Birds are among my earliest memories, ducks and geese mostly, also meadowlarks perched on fence posts out back of our North Dakota home. To me, the meadowlarks' flutelike calls signaled the wide-open spaces that surrounded us. I was very young then, and birds defined our family's seasonal cadence: They returned in spring, raised their young in summer and gathered in huge flocks in fall.

To complete the cycle, in winter, down in our basement, my dad fashioned decoy silhouettes from plywood, and my brother and I painted the fake birds as realistically as we could. This was wildlife art as we knew it, or more properly bird art, and our cleaned shotguns stood propped in a corner, the hunting seasons ended. By then, even the big buteo hawks had left the cold plains to scrounge for food farther south.

Our fascination with birds, played out rudimentarily, was no genetic miscue. Mankind's long, byzantine trail is littered with birds, bird symbols and bird art. No other creature has more fully idealized our hopes, fears and spiritual aspirations, from the Sumerians 5,000 years ago, to the Sioux and Chippewa whose teepees and huts once blanketed Minnesota.

The subject arises because the state's pheasant season opens Saturday at 9 a.m., and in Yellow Medicine and Lyon and Stevens counties, and in a score or so of other counties, bird art of a very real kind will play itself out. Some scenes will be two-dimensional, as if framed through the windows of pickups, with orange-clad hunters frozen in lockstep, trampling waves of big bluestem and other grasses. Other scenes will unfold panoramically. Either way, colors will borrow from the full autumnal palette — cottonwood yellows, sumac reds and the greens of farmers' combines — as dogs bound ahead of hunters in pursuit of the florid rooster pheasant.

For centuries, religious dogma held that only those creations that evoked God's will or beauty's rapture qualified as art. Yet Pope Benedict XVI as recently as 2011 loosened that necktie a bit, saying "art is like an open doorway to the infinite, toward a beauty and truth that go beyond everyday reality.'' This definition would seem to include birds in all of their colorful representations, and suggests that for art to surpass mere self-expression, an audience is required.

Certainly the reverence with which Native Americans have long considered birds elevates them from the simply beautiful to art. Variously, tribes believe the owl, the crow, the hawk, the raven and the eagle both symbolize the past and signal the future, and are critical, then, to their world views.

A half-world away, Leo Tolstoy in 1896 threw in his two cents worth, venturing that for art to transpire, a relationship between its creator and its recipient is necessary.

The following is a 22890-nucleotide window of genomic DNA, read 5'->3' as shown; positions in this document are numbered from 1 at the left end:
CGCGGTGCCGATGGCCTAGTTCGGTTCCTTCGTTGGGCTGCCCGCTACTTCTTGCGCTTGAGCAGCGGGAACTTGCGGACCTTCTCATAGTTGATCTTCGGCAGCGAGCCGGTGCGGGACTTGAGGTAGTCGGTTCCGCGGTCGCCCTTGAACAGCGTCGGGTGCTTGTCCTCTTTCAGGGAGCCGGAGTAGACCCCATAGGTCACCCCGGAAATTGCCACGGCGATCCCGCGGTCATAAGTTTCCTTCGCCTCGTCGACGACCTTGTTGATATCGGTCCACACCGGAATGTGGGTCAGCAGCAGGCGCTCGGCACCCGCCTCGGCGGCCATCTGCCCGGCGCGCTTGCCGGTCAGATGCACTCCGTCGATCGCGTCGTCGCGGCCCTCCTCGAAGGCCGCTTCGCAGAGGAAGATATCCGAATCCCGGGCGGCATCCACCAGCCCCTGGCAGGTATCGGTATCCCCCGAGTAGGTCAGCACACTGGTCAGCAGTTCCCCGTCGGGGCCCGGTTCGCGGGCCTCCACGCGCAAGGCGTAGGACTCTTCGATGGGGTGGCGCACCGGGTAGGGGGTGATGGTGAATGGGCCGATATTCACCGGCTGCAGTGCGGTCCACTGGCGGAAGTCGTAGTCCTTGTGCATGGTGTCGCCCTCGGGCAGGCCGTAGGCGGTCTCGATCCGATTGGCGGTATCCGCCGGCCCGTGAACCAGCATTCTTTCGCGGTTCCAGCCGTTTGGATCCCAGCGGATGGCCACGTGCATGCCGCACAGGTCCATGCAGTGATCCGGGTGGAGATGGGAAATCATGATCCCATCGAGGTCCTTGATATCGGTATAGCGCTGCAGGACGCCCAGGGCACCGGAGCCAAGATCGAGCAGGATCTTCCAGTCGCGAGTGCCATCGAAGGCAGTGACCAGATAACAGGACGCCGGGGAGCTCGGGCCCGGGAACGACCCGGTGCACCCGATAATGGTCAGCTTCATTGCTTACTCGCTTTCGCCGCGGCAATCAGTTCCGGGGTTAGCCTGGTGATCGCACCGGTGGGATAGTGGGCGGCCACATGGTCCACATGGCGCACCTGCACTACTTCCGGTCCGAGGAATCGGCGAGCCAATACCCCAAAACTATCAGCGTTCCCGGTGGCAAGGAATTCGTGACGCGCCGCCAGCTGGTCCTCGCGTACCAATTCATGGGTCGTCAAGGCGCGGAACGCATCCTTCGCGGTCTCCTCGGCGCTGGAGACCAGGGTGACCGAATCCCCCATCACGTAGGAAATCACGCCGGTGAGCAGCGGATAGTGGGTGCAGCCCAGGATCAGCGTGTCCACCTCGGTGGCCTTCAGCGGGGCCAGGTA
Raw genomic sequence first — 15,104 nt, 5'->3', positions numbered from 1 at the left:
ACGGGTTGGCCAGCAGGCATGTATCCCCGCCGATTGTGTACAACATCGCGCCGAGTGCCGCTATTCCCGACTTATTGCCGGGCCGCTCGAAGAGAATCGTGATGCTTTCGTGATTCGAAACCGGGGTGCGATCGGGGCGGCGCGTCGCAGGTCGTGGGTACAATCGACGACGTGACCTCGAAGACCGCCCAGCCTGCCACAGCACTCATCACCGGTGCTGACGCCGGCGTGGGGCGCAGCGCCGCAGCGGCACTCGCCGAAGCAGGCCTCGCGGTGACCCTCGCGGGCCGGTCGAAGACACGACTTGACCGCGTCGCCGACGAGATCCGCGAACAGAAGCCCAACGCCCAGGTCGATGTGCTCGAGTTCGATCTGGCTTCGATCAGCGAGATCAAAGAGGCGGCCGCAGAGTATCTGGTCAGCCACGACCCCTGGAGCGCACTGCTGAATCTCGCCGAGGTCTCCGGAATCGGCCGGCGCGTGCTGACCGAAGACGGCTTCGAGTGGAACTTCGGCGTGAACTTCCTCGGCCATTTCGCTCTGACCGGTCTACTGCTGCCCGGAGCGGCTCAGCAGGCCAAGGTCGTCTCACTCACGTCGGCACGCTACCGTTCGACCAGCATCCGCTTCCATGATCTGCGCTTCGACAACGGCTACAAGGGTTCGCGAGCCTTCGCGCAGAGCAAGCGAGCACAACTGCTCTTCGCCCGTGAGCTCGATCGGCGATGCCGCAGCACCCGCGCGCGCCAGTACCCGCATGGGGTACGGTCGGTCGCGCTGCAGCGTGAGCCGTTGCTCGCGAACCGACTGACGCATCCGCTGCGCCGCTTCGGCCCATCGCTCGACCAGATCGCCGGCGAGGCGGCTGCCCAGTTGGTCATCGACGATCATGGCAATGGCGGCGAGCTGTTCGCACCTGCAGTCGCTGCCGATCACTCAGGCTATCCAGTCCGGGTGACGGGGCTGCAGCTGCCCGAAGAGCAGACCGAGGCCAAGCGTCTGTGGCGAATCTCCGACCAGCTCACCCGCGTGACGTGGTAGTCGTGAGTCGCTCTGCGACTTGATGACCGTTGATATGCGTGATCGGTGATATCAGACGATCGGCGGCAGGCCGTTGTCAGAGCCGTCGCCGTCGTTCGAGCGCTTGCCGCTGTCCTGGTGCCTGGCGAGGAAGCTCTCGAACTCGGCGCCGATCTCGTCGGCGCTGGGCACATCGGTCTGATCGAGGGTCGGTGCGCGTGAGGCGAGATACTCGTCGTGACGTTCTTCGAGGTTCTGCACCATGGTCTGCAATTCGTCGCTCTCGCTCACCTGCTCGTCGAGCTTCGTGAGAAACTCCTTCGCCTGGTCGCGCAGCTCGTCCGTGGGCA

"The receiver of a true artistic impression (must be) so united to the artist that he feels as if the work were his own and not someone else's,'' Tolstoy said, "as if what it expresses were just what he had long been wishing to express.''

In Minnesota, this curious magnetism of birds infuses our culture, and because it does, it infuses our art.

Blessed with wildly diverse landscapes, the state is pockmarked not only with pheasants in western and southern grasslands, but eagles in southeastern hardwoods, ravens in the North Woods, prairie chickens in the northwest and countless other birds in countless other habitats. Little wonder we have more wildlife artists here than any state, and more winners by far of the federal duck stamp contest.

Thus it will be Saturday morning at 9 when the pheasant season opens that the table will be set once more for art to come to life, as bird lovers of a most particular kind join in exhaustive hikes with close friends, hoping to flush a rooster or two.

Perhaps multiple shots will ring out, perhaps none. Either way, at noontime, lunches will be spread on pickup tailgates and tired setters, spaniels and Labradors will curl beneath a warming autumn sun.

Later, as darkness gathers and the day's quarry is cleaned, the moon will rise and the season's first day will be toasted.

These or similar scenes will someday be committed to posterity when brushes are pooled in watercolors, oils or acrylics, and art is completed, with an appreciative audience waiting.

After all, this is Minnesota, and in mid-October each year nearly 100,000 of us disassemble to the hinterlands to express our continuing fascination with birds, joining in this exercise the fascinations of ancient peoples, and those of my dad, my brother and I in our basement years ago.